and Book Distribution
"The Bulgarian state has almost no policy concerning the book industry, most of its administrative gestures concerning book publishing and book distribution being only timid attempts." These are the words of Raymond Wagenstein, the president of the Bulgarian Publishers' Association (created in 1993) and member of the International Publishers' Association. The members of the association genuinely recognize reading as a national priority. Their work is driven by the attempt to cover up for the mission of the National Book Centre, because the Ministry of Culture (MC) constantly diminishes or overtakes its functions. According to Wagenstein's vision the mission of the association he runs is to lobby the MC and the "power-driven" Ministry of Education, as well as to represent the publishers' branch in Bulgaria to domestic or foreign institutions, to organize training seminars and the participation of Bulgaria in the Frankfurt Book Fair...
He appreciated the reforms introduced by the MC in the field of the book industry as "illiterate, irresponsible and almost criminal". Hitherto book distribution in Bulgaria has been totally ruined. The bookshops existing before 1989 have been moved from under the authority of the MC to that of the Ministry of Industry, with the argument that the latter gathers experienced experts in privatization. Thus the illegitimate desetatisation has transformed all bookshops mainly into "white" technique stores.
There are today towns and villages in Bulgaria where not a single book may arrive. The publishing products are sold on the street under the open sky. That's why the lifecycle of an edition is not longer than several weeks.
According to Dancho Panayotov, manager of the "Helikon" bookstore chain, tiny merchants stubbornly obstruct the enlargement and modernization of book merchandizing. Most of the publishers have some understanding of distribution and, if they do not open a bookshop of their own, they may not avoid the mournful spider web coming next, where 300 publishers work with a single distributor, as well as 300 distributors work with a single publisher... Nevertheless publishing houses own most of the Bulgarian bookshops.
After 1989 all 27 state publishing houses have been drained for good and brought to oblivion. There has been some interest towards privatisation of the textbook monopolist - the "Narodna Prosveta" Publishing House, but today this publisher is also forced to operate in a competitive environment.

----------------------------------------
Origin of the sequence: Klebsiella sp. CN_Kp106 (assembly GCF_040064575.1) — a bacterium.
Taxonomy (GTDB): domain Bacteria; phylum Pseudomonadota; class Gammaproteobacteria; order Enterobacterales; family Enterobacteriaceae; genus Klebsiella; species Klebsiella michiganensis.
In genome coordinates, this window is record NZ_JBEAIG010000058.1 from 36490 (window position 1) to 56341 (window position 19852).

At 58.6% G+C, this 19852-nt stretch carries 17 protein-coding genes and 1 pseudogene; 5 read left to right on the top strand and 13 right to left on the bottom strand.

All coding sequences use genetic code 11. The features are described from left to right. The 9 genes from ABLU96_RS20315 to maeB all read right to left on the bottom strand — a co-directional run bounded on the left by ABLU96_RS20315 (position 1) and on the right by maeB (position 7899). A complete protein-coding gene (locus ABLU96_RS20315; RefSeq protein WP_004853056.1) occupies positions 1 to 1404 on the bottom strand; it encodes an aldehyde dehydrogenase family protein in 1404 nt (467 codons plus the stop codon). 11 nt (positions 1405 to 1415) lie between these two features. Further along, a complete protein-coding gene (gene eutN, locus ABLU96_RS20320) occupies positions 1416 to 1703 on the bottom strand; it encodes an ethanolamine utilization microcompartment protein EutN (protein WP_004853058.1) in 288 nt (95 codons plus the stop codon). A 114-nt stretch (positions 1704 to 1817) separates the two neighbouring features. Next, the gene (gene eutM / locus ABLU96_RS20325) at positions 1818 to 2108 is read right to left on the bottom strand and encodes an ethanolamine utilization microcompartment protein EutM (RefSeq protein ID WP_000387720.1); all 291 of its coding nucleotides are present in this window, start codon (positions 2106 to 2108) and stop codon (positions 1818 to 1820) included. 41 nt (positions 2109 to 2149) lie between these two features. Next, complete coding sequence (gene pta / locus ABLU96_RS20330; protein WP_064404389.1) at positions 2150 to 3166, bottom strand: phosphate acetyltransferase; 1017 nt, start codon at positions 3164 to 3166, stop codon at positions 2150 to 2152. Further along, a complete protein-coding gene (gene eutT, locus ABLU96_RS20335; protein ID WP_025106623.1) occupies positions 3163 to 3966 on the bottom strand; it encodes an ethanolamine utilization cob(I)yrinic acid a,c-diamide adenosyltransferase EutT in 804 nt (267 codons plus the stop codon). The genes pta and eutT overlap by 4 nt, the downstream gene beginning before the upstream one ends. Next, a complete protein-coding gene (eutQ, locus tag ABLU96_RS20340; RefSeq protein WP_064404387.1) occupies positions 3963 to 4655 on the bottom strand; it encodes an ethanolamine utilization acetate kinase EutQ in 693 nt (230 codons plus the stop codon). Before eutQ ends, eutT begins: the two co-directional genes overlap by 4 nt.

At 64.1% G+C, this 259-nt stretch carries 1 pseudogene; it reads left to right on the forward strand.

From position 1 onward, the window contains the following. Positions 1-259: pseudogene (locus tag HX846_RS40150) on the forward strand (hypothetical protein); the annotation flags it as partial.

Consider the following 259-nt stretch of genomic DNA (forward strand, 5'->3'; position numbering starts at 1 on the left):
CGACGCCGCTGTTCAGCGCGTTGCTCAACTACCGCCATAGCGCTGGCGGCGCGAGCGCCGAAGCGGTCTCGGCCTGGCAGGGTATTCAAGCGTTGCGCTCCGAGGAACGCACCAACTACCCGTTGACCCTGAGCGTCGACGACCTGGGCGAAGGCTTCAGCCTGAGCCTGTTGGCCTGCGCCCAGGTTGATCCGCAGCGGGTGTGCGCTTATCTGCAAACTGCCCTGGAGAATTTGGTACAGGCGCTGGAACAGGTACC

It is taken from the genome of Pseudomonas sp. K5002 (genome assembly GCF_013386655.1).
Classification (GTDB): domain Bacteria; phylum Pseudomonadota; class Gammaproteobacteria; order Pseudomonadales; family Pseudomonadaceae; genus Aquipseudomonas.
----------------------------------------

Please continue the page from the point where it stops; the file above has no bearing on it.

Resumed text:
In 2001 a total circulation of 9 500 000 books have been published in Bulgaria, which is equal to 2 books per capita of the population. Only 10 years ago the total circulation distributed equalled 10 books per capita. Bulgaria does not read any more, is Wagenstein's conclusion.
Most of the announced circulation is not verified in reality. It is a particular phenomenon in publishing that books printed in Bulgaria are rarely assigned an ISBN number, and to speak of a strich code is virtually impossible.
"To publish a book is the easiest thing to do. I'm against ministry grants for book publishing, especially in a country where there is overproduction of books by a countless number of small publishing companies. If the state is determined to help, it has to focus all its efforts on regulating book distribution". Wagenstein is convinced that "the book distribution regulation is precisely the issue where there is no reform at all".
He points out as a constructive example, book store chains such as "Helikon" and "The Penguins" developed all around the country, as well as regional book store chains like "ABV" and "Pegasus".
Supposedly the annual turnover of the whole book market is between 35 and 50 million leva - in case the usual circulation of an edition is around 1000 copies with an average price of 5 levs. Still many book professionals estimate that only an insignificant share of the profit earned from books is reinvested back in book publishing.
According to Wagenstein there are 3000 registered publishing companies with an ISBN in Bulgaria, or, as he puts it, "one publishing company per each reading survivor" in the country. But real players on the book market are those who take part in the 2 Book Fairs organised annually, i.e. approximately 150 publishing houses. Moderate enterprises, i.e. with more than 20 books published each year, amount to 50 publishing houses. As for the large publishers, one can count only a couple. The rest of the publishers are family businesses. The Book Fairs in their turn are private enterprises. They are like bookstores behind doors.
We would conclude by saying that both publishers and book distributors find the printing facilities of Bulgaria resourceful to meet the needs of the whole Balkan Peninsula. Still, one could say that it is still in the future that society and the literature community in particular would recognize electronic publishing as a real component of the book sector.